World record prices running into the hundreds of millions have highlighted the dazzling return potential of precious stones, but there are several important rules investors should follow.
Earlier this month, a Sotheby’s auction in Geneva saw previous world record prices smashed for certain gems. The sums fetched by these pieces were truly incredible and will have many investors wondering if they could allocate some of their portfolio to fine jewels.
The Magnificent Jewels and Noble Jewels auction generated revenue of CHF149m (around £102m), which is the highest ever total for a various-owner jewellery collection. One of the highlights, and record-breakers, was the "Sunshine Ruby" - an exceptional and immeasurably rare 25.59 carat Burmese stone which more than doubled its pre-sale estimate and finally sold for CHF28.3m, marking a new world record for a ruby at auction.
Another highlight, which fetched the lower but still-stunning sum of CHF14.8m, was the "Historic Pink Diamond", which is believed to have been part of the collection of Princess Mathilde, niece of Napoleon I.
Readers may also recall the April sale (also by Sotheby’s, but this time in New York) of a rather magnificent diamond. Billed as 100-carat "perfect" diamond, D colour and flawless, this fabulous piece sold for $22.1m. By my estimation this was "cheap" at only $221,000 dollars per carat!! Only six perfect diamonds weighing more than 100 carats have been sold at auction in the last 25 years. In 2013, a 118.28 carat white diamond sold for a record price of $30.6 million in Hong Kong. So you can see why I think it was cheap!
These sales are clearly exceptional and there is actually ample opportunity to invest in precious stones at a more accessible level. So, what should those considering buying a diamond or rare gem bear in mind?
An investor’s checklist
The first decision you must make is how much you would like to spend and then where you would like to buy your piece from. You must ensure that you buy from the best place (and person). That certainly won’t be a retail shop, where mark-ups can be astronomical; nor will it be a "boiler room" salesperson, who will typical claim to be selling you part of a large diamond that you will never see. Before buying anything, you must ensure that you will be the full owner of the stone and can take physical delivery of it.
If you are buying diamonds in the UK, the person that you buy from should be a member of the London Diamond Bourse. In the spirit of "better safe than sorry", it may also pay to do some due diligence by checking on their background and that of the company they represent.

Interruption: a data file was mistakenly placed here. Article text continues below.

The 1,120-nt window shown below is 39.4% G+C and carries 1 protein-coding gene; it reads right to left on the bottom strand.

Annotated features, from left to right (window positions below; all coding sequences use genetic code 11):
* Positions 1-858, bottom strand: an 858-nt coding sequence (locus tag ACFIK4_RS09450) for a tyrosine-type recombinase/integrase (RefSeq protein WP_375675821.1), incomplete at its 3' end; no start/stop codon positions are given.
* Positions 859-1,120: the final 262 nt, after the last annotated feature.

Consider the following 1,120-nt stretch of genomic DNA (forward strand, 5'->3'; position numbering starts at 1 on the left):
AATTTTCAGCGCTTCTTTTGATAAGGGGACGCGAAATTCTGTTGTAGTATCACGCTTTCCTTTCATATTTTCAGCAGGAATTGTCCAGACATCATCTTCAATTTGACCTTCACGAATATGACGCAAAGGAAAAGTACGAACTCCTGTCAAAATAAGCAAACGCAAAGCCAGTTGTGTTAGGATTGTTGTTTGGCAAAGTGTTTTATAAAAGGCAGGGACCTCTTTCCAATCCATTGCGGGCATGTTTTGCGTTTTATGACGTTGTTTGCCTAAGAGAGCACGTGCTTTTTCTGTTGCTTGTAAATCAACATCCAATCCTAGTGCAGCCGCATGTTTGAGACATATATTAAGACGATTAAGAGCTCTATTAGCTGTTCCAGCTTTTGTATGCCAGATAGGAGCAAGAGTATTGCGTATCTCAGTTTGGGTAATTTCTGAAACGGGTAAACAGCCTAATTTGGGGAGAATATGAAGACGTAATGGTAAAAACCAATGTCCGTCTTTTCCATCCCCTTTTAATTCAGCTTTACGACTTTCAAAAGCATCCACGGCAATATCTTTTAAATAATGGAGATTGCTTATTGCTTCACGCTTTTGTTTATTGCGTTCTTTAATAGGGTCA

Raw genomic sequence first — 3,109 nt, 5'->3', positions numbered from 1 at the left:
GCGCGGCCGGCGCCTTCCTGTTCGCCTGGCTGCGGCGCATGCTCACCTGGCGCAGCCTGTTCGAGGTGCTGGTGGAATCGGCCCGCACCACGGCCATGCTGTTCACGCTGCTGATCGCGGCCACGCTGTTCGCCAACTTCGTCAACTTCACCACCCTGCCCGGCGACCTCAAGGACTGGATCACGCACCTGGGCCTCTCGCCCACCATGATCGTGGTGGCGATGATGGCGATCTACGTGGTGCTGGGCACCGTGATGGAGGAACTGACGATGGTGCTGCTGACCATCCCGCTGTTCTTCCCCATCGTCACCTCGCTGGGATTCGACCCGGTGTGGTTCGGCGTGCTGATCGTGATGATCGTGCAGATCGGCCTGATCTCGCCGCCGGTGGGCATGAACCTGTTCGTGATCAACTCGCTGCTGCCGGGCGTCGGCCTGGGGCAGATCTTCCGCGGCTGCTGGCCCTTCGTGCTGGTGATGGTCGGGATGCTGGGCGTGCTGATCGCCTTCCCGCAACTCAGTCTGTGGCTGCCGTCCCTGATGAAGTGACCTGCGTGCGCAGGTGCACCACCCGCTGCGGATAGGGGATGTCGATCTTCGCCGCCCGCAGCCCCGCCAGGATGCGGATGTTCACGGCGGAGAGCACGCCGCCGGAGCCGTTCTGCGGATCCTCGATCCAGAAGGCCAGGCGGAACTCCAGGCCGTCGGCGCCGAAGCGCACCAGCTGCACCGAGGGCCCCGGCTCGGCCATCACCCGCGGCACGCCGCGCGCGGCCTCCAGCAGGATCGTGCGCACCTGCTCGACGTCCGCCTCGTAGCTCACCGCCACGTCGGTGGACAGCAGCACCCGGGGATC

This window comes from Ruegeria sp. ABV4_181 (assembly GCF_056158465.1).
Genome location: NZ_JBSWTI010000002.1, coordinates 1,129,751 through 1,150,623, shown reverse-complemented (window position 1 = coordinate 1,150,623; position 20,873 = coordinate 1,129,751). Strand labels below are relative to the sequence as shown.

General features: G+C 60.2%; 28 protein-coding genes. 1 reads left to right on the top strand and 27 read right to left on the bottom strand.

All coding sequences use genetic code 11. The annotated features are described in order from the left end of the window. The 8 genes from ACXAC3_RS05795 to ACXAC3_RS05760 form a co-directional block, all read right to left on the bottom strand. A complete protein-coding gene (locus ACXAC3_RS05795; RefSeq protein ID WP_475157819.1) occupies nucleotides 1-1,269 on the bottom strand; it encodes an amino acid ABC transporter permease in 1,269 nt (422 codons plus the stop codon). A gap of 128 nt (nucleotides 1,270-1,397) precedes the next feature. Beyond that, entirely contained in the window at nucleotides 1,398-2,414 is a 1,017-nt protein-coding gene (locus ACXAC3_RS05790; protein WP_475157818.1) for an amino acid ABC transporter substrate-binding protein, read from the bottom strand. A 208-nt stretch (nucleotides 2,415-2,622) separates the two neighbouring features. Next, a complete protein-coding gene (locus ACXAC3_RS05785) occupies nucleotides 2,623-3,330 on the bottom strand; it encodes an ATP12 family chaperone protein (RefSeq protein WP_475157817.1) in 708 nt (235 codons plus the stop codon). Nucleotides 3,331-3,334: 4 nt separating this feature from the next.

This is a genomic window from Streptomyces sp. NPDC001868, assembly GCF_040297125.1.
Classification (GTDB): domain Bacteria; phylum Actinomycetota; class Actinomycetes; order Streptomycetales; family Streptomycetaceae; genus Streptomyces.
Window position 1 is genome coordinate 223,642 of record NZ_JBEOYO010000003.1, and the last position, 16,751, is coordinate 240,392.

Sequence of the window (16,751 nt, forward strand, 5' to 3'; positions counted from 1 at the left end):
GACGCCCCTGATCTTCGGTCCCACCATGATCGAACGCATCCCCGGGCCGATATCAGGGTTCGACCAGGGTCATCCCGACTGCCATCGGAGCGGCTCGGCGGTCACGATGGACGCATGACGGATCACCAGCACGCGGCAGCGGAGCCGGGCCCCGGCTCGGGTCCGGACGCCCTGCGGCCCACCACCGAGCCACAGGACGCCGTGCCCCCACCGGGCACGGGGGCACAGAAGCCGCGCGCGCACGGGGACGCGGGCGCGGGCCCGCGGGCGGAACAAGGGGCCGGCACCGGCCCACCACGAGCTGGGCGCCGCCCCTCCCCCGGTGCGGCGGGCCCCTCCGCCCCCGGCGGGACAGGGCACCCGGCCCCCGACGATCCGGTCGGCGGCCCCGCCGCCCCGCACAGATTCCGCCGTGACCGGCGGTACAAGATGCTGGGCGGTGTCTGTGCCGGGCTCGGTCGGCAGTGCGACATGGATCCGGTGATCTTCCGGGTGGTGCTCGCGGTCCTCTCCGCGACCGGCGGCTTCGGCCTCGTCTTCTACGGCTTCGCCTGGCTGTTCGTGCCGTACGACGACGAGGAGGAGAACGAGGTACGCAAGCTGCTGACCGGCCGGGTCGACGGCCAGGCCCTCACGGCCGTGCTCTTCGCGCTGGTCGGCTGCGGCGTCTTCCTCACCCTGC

Having made your purchase, the best way to store your stone is in a safety deposit box. These may have got some bad press recently, due to the now-notorious Hatton Garden raid which took place over Easter, but this really was a one-off. Safety deposit facilities are usually paragons of security and there are plenty of reputable companies out there.
That said, while it will save you money on your insurance premiums to keep your precious stone in a safe, many will feel that this almost defeats the purpose of investing in a piece that is meant to be worn and enjoyed. If you will be wearing yours, you must make sure you have adequate insurance cover - no matter how seldom the piece gets an outing.
Choosing a diamond
When it comes to choosing which diamond to buy, it is far easier to find a guide price for a white diamonds of up to 10 carats, since dealers in the trade go by a benchmark known as the "Rapaport Price List". There is, however, no such thing for coloured diamonds, which are far rarer. It is estimated that for every 10,000 carats of white diamonds mined there is just 1 carat of natural yellow diamonds. After yellow, the other natural coloured diamonds become rarer still, with the most expensive being blue and pink.
In November 2014 a 9.75 carat fancy vivid blue diamond sold, below, at a Sotheby’s auction in New York for $32.6m, shattering its estimate of $15m and setting a new world record for a blue diamond. The previous auction record for any blue diamond was $24.3m, set by the Wittelsbach Diamond at Christie’s London in December 2008. The previous per-carat auction record for any diamond was nearly $2.4 million, set by a 14.82 carat fancy vivid orange diamond at Christie’s in Geneva in November 2013.
Again, these are mind-boggling sums which should certainly not put the more modest investor off. As a member of the London Diamond Bourse, and a board member there too, I am able to source and supply investment grade diamonds from all around the world to suit all budgets. As a medium to longer term investment, there may well be a place in your portfolio for precious stones - particularly at a time when economics is underscoring the attractiveness of assets with true rarity value.
If you would like an appointment, then please do call for a free consultation in our central London Hatton Garden office and we would be glad to try and help you. Our details are on the main page of the Lewis Malka London website.
Lewis Malka is a recognised expert in making diamond rings as well as being a famous jeweller to the stars. All his blogs are his own opinions. He is a member of the London Diamond Bourse (LDB) and also sits on the board within the Diamond Bourse. You can follow him daily on Facebook, Twitter and Instagram. If you would like any bespoke jewellery made, then please visit his website.
This piece was first published by findaWEALTHMANAGER.com, the online matching service for affluent investors and wealth managers in both the UK and Singapore.